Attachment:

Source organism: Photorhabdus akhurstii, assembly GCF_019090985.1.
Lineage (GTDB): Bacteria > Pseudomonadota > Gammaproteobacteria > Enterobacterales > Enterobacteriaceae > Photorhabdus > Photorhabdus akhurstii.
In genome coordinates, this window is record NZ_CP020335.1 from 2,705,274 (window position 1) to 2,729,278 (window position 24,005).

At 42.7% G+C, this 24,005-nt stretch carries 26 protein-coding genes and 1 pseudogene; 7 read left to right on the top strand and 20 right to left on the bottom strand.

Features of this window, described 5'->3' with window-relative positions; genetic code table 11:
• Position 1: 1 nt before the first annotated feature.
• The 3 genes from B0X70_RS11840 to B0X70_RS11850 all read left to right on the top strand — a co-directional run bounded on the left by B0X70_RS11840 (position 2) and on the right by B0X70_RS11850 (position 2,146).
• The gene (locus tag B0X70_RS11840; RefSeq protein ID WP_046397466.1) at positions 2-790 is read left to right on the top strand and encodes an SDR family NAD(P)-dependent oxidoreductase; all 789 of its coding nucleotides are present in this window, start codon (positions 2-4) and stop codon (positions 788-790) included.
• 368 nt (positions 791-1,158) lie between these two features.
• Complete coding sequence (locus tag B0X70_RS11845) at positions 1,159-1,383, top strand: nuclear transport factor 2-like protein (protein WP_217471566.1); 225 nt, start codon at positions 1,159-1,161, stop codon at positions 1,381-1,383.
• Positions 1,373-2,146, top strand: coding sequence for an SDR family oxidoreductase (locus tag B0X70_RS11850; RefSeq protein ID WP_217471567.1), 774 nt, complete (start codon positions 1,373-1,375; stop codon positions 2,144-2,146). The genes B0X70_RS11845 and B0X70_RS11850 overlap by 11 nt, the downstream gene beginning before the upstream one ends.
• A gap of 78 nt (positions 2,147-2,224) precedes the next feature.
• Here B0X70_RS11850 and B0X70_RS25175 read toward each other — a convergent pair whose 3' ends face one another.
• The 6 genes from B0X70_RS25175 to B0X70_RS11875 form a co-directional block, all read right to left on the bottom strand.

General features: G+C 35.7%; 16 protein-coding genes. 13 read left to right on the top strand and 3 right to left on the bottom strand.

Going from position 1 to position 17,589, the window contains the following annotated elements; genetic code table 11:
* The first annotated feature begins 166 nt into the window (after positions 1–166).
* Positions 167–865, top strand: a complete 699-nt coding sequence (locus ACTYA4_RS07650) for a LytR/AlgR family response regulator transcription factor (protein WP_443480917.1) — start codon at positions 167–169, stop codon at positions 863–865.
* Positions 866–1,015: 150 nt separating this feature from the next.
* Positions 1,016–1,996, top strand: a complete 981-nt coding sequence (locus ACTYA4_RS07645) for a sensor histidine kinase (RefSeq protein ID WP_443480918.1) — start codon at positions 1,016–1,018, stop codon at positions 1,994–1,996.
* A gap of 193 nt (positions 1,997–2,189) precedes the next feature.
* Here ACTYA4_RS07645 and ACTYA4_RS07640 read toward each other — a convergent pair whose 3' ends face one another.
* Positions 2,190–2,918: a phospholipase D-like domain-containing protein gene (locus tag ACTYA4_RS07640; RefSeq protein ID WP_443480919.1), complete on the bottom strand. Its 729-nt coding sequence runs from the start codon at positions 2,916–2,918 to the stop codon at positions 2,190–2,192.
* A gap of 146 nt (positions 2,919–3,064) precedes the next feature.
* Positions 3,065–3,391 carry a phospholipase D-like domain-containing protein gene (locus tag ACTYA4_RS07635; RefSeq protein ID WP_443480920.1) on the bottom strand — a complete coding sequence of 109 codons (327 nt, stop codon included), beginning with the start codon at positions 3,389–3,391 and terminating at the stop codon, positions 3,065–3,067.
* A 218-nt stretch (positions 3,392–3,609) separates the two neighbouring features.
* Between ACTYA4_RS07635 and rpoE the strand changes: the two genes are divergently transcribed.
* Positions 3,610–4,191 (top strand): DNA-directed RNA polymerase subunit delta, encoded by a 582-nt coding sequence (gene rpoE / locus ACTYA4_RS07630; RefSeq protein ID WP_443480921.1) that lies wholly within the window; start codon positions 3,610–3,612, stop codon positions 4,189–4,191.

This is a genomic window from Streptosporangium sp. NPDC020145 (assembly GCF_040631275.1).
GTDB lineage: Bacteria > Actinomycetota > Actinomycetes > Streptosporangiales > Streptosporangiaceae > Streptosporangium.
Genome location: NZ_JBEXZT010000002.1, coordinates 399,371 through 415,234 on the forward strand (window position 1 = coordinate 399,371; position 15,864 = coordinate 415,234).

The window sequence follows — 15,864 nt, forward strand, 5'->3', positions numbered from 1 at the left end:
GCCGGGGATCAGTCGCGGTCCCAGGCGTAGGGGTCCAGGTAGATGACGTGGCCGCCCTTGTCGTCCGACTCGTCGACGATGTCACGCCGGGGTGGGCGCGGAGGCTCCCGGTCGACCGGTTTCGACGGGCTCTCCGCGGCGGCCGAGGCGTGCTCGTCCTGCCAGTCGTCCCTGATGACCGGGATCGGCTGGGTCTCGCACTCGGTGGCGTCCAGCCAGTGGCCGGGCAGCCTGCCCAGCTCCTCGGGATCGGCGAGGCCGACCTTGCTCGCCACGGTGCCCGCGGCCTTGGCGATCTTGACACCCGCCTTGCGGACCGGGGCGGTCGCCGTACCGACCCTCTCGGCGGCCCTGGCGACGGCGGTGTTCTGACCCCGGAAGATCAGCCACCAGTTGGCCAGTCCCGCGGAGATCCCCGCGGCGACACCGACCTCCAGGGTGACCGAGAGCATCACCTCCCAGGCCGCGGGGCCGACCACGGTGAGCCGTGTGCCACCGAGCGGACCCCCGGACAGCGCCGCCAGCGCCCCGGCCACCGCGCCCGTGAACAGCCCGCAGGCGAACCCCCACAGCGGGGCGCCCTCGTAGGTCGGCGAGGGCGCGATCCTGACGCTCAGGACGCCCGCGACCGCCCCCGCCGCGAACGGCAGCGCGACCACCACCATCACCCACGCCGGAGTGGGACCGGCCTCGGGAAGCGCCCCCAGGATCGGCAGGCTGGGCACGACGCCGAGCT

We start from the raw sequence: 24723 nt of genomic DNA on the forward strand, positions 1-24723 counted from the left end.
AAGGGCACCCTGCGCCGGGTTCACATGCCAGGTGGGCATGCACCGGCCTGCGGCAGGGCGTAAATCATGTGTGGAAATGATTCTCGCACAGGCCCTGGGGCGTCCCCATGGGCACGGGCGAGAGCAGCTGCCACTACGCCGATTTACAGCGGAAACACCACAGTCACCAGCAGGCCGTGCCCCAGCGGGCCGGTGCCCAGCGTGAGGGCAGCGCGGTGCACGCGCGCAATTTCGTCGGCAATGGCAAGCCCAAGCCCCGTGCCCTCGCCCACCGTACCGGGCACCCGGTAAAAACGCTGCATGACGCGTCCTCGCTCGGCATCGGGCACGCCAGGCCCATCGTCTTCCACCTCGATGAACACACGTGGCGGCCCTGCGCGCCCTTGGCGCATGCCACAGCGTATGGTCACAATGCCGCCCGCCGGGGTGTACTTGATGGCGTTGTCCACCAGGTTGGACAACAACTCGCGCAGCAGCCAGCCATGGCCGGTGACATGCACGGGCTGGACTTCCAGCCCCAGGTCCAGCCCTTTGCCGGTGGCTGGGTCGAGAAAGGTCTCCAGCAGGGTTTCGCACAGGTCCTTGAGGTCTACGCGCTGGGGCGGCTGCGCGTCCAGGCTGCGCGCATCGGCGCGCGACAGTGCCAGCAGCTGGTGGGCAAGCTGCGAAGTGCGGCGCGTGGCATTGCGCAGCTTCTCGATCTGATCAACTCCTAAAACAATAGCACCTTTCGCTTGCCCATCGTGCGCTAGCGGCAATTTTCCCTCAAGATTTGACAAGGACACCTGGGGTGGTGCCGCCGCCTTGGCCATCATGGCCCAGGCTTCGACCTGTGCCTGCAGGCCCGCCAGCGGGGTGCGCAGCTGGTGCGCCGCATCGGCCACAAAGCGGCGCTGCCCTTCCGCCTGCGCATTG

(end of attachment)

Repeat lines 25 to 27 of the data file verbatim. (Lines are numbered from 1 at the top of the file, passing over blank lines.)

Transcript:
* Positions 3,065–3,391 carry a phospholipase D-like domain-containing protein gene (locus tag ACTYA4_RS07635; RefSeq protein ID WP_443480920.1) on the bottom strand — a complete coding sequence of 109 codons (327 nt, stop codon included), beginning with the start codon at positions 3,389–3,391 and terminating at the stop codon, positions 3,065–3,067.
* A 218-nt stretch (positions 3,392–3,609) separates the two neighbouring features.
* Between ACTYA4_RS07635 and rpoE the strand changes: the two genes are divergently transcribed.